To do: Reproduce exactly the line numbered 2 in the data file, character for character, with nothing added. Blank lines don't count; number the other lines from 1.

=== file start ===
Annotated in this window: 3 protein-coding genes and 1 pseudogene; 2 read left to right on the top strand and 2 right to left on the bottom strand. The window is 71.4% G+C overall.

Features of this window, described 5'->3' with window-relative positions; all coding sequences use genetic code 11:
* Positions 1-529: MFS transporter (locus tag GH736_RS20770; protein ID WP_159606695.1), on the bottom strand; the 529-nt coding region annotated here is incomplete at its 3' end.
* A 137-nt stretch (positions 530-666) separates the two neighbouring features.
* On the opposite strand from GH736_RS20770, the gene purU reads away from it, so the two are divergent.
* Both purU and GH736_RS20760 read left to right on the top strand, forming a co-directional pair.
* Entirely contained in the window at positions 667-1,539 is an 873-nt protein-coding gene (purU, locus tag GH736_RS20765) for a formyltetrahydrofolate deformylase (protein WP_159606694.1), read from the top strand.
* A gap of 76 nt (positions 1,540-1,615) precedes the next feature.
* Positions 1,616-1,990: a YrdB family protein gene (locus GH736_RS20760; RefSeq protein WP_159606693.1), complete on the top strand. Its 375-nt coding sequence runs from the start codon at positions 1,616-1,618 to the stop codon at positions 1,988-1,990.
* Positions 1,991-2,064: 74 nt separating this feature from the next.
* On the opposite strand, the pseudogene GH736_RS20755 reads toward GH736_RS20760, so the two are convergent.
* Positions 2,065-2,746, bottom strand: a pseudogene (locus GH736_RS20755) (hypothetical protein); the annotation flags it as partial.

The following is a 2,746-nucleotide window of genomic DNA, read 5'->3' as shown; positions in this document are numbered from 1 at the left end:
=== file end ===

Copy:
Features of this window, described 5'->3' with window-relative positions; all coding sequences use genetic code 11: